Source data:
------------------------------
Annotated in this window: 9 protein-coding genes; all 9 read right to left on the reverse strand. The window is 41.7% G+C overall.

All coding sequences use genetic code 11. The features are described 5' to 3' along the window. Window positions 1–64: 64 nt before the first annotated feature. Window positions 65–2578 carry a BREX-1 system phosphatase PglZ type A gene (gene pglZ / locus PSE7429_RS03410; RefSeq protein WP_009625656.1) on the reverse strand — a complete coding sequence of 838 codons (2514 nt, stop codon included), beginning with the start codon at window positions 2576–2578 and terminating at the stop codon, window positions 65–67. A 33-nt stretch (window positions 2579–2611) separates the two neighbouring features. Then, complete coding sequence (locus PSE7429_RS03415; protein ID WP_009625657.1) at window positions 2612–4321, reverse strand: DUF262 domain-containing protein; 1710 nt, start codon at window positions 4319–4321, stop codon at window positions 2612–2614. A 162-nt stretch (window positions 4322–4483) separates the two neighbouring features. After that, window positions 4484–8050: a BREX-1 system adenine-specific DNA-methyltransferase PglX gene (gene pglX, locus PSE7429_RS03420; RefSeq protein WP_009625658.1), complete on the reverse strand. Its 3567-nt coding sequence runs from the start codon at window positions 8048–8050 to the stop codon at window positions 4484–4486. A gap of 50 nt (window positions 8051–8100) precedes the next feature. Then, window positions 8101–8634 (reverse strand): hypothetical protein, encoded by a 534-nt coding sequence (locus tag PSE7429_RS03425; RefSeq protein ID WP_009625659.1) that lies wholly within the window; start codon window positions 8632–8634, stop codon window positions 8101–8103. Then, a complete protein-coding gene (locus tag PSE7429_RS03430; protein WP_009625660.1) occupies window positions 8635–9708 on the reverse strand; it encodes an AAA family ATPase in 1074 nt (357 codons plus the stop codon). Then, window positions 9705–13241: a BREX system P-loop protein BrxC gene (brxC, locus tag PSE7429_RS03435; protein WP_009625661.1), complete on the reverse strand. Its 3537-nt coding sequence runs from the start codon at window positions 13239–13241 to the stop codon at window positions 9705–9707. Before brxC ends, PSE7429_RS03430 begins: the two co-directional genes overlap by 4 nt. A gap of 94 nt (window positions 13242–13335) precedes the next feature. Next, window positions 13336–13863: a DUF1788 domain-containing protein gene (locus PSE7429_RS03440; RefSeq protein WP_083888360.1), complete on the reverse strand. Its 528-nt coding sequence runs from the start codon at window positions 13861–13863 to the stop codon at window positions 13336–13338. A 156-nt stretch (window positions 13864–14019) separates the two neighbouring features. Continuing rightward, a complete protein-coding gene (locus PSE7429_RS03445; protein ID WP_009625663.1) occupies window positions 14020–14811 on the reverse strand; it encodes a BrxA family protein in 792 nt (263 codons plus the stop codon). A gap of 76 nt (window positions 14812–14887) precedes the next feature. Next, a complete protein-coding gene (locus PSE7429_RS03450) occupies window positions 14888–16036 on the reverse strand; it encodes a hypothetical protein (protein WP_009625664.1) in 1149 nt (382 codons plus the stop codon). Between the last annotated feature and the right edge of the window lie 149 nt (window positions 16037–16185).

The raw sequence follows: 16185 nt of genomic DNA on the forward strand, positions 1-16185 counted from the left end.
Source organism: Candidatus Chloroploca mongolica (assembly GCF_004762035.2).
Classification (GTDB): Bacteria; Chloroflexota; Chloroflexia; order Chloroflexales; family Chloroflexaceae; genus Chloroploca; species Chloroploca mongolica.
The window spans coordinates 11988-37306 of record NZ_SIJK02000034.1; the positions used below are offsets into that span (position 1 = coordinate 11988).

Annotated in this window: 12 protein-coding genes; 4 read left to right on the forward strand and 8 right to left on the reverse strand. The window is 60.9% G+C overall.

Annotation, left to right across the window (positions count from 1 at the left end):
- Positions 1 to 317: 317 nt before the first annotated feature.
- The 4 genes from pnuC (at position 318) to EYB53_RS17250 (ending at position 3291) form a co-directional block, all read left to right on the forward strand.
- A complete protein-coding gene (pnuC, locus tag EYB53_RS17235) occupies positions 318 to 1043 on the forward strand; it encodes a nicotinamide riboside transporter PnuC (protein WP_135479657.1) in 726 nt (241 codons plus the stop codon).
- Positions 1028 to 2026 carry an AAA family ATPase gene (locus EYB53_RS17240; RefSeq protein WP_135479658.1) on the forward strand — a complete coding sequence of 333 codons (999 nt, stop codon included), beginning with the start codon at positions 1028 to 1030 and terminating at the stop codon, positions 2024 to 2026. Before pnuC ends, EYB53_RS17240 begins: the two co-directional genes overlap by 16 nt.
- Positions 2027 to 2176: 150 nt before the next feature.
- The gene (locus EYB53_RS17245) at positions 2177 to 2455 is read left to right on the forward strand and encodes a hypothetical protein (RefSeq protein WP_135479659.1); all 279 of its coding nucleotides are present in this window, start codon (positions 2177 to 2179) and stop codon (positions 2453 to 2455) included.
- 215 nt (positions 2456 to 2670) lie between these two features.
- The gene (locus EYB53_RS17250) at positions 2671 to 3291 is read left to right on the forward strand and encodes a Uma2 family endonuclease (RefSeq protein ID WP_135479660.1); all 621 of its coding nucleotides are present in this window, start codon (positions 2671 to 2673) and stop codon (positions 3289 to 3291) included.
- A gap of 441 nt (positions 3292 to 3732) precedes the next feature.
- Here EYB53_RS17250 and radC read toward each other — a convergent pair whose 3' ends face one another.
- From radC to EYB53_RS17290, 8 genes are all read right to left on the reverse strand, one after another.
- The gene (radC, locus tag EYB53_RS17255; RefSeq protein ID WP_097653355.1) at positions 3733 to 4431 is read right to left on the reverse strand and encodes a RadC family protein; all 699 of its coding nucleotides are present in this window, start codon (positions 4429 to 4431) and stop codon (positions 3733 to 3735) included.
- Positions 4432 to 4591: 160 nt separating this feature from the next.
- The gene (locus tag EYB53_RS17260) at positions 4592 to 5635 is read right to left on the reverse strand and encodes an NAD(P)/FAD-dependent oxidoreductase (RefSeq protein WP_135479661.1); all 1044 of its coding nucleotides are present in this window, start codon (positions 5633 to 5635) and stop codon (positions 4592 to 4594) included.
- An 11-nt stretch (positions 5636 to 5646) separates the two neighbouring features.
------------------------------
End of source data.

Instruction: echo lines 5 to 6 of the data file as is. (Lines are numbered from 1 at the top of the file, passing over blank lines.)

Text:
Classification (GTDB): Bacteria; Chloroflexota; Chloroflexia; order Chloroflexales; family Chloroflexaceae; genus Chloroploca; species Chloroploca mongolica.
The window spans coordinates 11988-37306 of record NZ_SIJK02000034.1; the positions used below are offsets into that span (position 1 = coordinate 11988).